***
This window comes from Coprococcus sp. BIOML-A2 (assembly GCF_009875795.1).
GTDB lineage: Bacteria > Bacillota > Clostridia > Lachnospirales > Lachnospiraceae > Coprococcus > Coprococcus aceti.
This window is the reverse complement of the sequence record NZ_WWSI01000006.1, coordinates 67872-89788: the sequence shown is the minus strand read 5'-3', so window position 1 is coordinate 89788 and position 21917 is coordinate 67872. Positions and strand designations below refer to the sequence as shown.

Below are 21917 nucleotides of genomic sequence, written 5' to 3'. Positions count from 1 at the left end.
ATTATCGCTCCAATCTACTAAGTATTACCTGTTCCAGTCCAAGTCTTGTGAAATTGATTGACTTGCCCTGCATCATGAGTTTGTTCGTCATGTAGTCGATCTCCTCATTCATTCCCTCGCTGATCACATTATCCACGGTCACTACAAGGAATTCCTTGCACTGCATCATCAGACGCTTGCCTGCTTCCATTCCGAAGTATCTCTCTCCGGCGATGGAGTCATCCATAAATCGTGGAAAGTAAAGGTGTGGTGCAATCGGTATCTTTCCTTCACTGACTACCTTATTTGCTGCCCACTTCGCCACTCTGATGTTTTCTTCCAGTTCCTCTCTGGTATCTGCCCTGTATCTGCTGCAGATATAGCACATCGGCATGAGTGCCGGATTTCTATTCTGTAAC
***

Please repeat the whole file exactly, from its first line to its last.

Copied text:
This window comes from Coprococcus sp. BIOML-A2 (assembly GCF_009875795.1).
GTDB lineage: Bacteria > Bacillota > Clostridia > Lachnospirales > Lachnospiraceae > Coprococcus > Coprococcus aceti.
This window is the reverse complement of the sequence record NZ_WWSI01000006.1, coordinates 67872-89788: the sequence shown is the minus strand read 5'-3', so window position 1 is coordinate 89788 and position 21917 is coordinate 67872. Positions and strand designations below refer to the sequence as shown.

Below are 21917 nucleotides of genomic sequence, written 5' to 3'. Positions count from 1 at the left end.
ATTATCGCTCCAATCTACTAAGTATTACCTGTTCCAGTCCAAGTCTTGTGAAATTGATTGACTTGCCCTGCATCATGAGTTTGTTCGTCATGTAGTCGATCTCCTCATTCATTCCCTCGCTGATCACATTATCCACGGTCACTACAAGGAATTCCTTGCACTGCATCATCAGACGCTTGCCTGCTTCCATTCCGAAGTATCTCTCTCCGGCGATGGAGTCATCCATAAATCGTGGAAAGTAAAGGTGTGGTGCAATCGGTATCTTTCCTTCACTGACTACCTTATTTGCTGCCCACTTCGCCACTCTGATGTTTTCTTCCAGTTCCTCTCTGGTATCTGCCCTGTATCTGCTGCAGATATAGCACATCGGCATGAGTGCCGGATTTCTATTCTGTAAC